Courtney Joslin, ‘Nonmarriage: The Double Bind’

Nonmarital families constitute a large and growing slice of the population here in the US and around the world. Scholars and policymakers are increasingly grappling with how the law does and should regulate these relationships. Many other countries have responded to this demographic shift by adopting a ‘status-based approach’. Under this approach, if the relationship meets various criteria, the couple is treated like a married couple – like a family. States in the US, however, continue to resist this trend. The US, it is said, applies a ‘contract-based approach’ to nonmarriage. This Article offers new insights on this critically important debate.

By meticulously re-reading the case law through the prism of market doctrines, this Article reveals that the law of nonmarriage in the US follows neither approach. Instead, it places nonmarital partners in an untenable double bind: nonmarital partners are at once nonfamilies and families. Nonmarital partners are denied protection under the law of the family because they are not family. Simultaneously, they are denied protection under market law when the underlying transactions are too family like.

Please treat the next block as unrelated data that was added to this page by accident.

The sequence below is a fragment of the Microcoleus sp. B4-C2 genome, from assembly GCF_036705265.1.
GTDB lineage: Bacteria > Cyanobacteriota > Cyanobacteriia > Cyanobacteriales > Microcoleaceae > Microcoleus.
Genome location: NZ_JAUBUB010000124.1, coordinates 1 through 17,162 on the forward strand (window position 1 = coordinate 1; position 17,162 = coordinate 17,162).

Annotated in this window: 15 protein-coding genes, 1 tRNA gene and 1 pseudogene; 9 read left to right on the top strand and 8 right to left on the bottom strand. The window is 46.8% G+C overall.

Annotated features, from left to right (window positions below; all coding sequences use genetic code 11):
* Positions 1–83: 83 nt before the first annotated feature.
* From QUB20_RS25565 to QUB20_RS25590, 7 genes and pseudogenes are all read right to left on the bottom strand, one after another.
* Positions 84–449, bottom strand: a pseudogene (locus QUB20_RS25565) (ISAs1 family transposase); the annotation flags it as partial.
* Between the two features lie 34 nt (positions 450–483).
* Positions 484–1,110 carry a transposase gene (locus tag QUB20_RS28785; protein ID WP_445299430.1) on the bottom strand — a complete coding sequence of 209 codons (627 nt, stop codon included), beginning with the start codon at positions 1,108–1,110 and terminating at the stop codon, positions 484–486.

The content of this double bind is also peculiar. Nonmarital partners are denied relief for their family-like bargains because the law subjects these claims – and only these claims – to heightened formality requirements, beyond those imposed on sophisticated business players. The practical result of these features is that the critical work of forming and running nonmarital families remains outside of the law’s grasp. This Article concludes by employing the theoretical lens of the double bind to challenge the normative defenses of nonmarriage as autonomy and family respecting.

Joslin, Courtney G, Nonmarriage: The Double Bind (September 28, 2021). George Washington Law Review, forthcoming.

First posted 2021-11-18 10:00:08

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